I had the pleasure of attending the Anthony Collins Solicitors (ACS) seminar on 24th May – ‘Moving on from the National Living Wage’.

There were 8 interesting and engaging topics on the programme presented by the ACS team as well as input from 2 senior associates from Carterwood, a Surveying firm. Of course initially, the discussions panned through the facts, figures and impact of the Living Wage on care providers, as you would expect – a subject matter we know all too well unfortunately.

One of the topics that really grabbed my interest was ‘Care Business Transactions’, presented by Senior Associate David Lee, a conversation I wasn’t expecting or maybe ready for. A bold discussion based on the buying, selling and merging of social care businesses. Now, don’t get me wrong, I know these conversations have been taking place already and we have seen it happening in reality as some of our members tell us they are now part of a larger group or are considering mergers to enable sustainability of services. I guess until this session though, I was viewing the situation through a different lens, and now I need to wise up, this is becoming more and more common as a ‘solution’. Whilst it may not be ideal, buying, selling, merging is realistic as an option whether we like the idea or not.

The key message was if in the current landscape, the impact of reaching £9 per hour by 2020 means that your business isn’t going to be sustainable, get yourself ready… if you are operating well and finances are fine you should, guess what, get yourself ready. None of us have a crystal ball of course but to be prepared, whatever side of the deal you potentially may be on, is vital. In fact even if you have never contemplated buying/selling/merging it would still pay dividends to be in position to have all the info about your business to hand, today.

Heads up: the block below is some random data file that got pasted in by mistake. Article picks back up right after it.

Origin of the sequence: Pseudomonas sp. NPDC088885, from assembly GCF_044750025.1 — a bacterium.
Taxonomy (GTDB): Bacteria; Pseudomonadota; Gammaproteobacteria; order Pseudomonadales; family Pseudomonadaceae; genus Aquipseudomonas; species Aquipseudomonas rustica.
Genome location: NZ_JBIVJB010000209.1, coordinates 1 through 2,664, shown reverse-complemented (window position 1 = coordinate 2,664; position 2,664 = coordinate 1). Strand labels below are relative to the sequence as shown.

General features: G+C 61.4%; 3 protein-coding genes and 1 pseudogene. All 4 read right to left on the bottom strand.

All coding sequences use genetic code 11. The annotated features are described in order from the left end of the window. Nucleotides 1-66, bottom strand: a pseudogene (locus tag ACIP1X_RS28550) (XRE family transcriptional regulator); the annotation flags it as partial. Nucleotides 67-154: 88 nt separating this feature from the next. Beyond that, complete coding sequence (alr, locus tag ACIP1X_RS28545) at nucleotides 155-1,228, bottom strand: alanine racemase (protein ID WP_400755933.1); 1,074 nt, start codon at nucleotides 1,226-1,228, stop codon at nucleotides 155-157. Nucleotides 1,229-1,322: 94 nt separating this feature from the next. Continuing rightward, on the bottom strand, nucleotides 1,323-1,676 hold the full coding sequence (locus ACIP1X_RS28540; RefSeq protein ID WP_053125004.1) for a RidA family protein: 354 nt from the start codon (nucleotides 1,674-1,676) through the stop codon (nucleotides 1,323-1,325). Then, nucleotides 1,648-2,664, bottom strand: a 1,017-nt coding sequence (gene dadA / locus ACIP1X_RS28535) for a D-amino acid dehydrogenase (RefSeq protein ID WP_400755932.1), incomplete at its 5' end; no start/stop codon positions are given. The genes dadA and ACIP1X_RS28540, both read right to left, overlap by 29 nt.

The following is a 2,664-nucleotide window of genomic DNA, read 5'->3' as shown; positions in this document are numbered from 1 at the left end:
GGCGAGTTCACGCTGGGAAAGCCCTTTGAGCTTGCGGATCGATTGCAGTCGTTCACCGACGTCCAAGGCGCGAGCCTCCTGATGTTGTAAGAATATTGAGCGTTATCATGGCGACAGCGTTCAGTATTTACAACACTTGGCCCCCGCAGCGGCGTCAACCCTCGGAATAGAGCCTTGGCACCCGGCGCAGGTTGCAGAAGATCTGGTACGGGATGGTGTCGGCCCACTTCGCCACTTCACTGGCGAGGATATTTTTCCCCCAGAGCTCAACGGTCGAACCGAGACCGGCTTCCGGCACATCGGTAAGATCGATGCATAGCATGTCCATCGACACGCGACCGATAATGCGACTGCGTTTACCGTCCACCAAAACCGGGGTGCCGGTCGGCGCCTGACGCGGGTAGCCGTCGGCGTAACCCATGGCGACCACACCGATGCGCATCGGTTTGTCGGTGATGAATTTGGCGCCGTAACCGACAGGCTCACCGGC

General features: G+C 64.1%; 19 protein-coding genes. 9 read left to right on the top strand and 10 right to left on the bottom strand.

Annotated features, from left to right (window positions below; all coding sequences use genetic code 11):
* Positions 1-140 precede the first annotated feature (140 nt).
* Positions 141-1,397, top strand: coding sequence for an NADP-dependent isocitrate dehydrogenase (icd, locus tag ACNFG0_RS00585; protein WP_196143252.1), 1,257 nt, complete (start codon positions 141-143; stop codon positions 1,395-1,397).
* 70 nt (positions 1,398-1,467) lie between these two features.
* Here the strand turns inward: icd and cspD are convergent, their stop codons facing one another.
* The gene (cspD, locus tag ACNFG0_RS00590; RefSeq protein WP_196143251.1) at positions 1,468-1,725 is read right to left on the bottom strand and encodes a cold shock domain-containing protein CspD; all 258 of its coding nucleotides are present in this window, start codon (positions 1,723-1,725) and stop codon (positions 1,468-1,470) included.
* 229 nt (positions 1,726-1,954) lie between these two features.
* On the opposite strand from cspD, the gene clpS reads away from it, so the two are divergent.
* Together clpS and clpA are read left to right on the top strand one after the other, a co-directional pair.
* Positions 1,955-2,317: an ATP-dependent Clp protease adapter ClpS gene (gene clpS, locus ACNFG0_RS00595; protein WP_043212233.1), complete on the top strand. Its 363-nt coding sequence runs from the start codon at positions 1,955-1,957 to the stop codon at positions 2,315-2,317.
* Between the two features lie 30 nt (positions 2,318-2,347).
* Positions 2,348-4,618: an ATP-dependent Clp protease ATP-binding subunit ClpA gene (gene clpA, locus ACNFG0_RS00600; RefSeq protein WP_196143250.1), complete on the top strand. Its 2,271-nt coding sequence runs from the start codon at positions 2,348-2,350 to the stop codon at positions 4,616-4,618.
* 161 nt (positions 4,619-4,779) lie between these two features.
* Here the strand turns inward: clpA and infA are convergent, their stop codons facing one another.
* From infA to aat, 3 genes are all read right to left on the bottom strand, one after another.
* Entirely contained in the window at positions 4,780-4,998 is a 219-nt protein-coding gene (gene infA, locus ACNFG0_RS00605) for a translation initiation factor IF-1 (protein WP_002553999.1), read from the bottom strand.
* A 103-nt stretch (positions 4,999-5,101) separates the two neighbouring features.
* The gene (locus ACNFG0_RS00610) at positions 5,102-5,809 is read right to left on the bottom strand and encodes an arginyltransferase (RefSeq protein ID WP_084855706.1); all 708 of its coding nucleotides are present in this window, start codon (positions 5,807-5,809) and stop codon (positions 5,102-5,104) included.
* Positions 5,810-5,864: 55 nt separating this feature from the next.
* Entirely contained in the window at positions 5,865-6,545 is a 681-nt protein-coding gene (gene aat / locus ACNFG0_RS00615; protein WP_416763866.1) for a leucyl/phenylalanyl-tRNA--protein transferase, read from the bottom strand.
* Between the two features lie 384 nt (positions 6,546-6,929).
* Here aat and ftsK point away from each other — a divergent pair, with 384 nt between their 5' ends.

David covered 4 key steps, in much more depth than I have here of course:

  • Due Diligence – Be prepared! Before you go to your accountants first consider all taxes and expenses etc. Complete an ‘Information Request’, gather all info.
  • Data Room – Get organised! Get your records and evidence together, be on the front foot as it were.
  • Seller Limitations – Remember, the buyer is in charge… set the boundaries and expectations initially.
  • Goodwill Hunting – The approach doesn’t have to be adversarial. The best way forward is for the buyer and seller to set out as much as possible before getting to the legal teams, agree key terms at the outset.

David mentioned that when buying you need to consider whether it is an Asset Sale or Share Sale. If the former, there will be a change of operator which could mean a change in Registered Manager – therefore the impact on inspection and CQC should be considered. Also, quite rightly, David spoke about the importance of keeping staff motivated post purchase and controlling the purse strings for troubled services.

Another useful session looked at tips for dealing with commissioners. The overarching message was ‘relationships with commissioners remains key’. I echo that 100%, as no doubt you do. I would love ARC England to somehow assist with that and we will take this forward. It was clear that greater responsibility is being passed from the Local Authority to providers and firmly place risks of the NLW to providers. Of course, there is legislation in the shape of the Care Act but the statutory guidance that goes along with it may actually have more ‘teeth’ when challenging commissioning practices and rates…

Also ‘changing workforce terms and implementing new structures’ was very enlightening. There are many options that employers can look at to essentially save money: reviewing staffing structures, paring back enhanced entitlements, introducing a whole new pay model, revising sick pay terms etc. Probably things you have already looked at as the wage bill has increased.

The whole seminar was extremely interesting and I would urge you to attend any future events, this blog really doesn’t do it justice. Going forward, I am sure our members will have the opportunity to tap in to the expertise of ACS in some way.

From the morning it became clear that we can’t really move on from the living wage as such, we have to embrace it and look at working with it. There are options to consider though and actions to be taken. I guess it’s time to have eyes wide open to the possibilities, as uncomfortable as they may seem.

Lisa Lenton
ARC England Director